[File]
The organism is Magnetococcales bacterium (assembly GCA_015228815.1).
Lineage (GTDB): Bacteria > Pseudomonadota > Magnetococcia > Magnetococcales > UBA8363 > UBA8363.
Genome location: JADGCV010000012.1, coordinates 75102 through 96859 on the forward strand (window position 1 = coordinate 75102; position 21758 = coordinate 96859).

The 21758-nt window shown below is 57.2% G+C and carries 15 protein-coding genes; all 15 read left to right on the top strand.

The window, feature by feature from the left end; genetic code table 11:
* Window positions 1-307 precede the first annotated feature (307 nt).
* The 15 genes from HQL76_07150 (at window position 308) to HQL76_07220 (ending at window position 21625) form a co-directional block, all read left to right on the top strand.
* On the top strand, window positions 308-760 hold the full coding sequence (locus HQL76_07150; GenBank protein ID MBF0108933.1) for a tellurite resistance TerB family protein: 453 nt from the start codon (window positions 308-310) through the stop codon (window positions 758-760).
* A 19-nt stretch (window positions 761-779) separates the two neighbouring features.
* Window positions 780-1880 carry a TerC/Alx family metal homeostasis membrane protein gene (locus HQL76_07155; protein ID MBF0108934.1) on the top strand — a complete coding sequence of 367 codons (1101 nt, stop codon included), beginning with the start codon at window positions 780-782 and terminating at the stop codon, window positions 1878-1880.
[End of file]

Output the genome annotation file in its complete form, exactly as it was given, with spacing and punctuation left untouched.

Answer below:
The organism is Magnetococcales bacterium (assembly GCA_015228815.1).
Lineage (GTDB): Bacteria > Pseudomonadota > Magnetococcia > Magnetococcales > UBA8363 > UBA8363.
Genome location: JADGCV010000012.1, coordinates 75102 through 96859 on the forward strand (window position 1 = coordinate 75102; position 21758 = coordinate 96859).

The 21758-nt window shown below is 57.2% G+C and carries 15 protein-coding genes; all 15 read left to right on the top strand.

The window, feature by feature from the left end; genetic code table 11:
* Window positions 1-307 precede the first annotated feature (307 nt).
* The 15 genes from HQL76_07150 (at window position 308) to HQL76_07220 (ending at window position 21625) form a co-directional block, all read left to right on the top strand.
* On the top strand, window positions 308-760 hold the full coding sequence (locus HQL76_07150; GenBank protein ID MBF0108933.1) for a tellurite resistance TerB family protein: 453 nt from the start codon (window positions 308-310) through the stop codon (window positions 758-760).
* A 19-nt stretch (window positions 761-779) separates the two neighbouring features.
* Window positions 780-1880 carry a TerC/Alx family metal homeostasis membrane protein gene (locus HQL76_07155; protein ID MBF0108934.1) on the top strand — a complete coding sequence of 367 codons (1101 nt, stop codon included), beginning with the start codon at window positions 780-782 and terminating at the stop codon, window positions 1878-1880.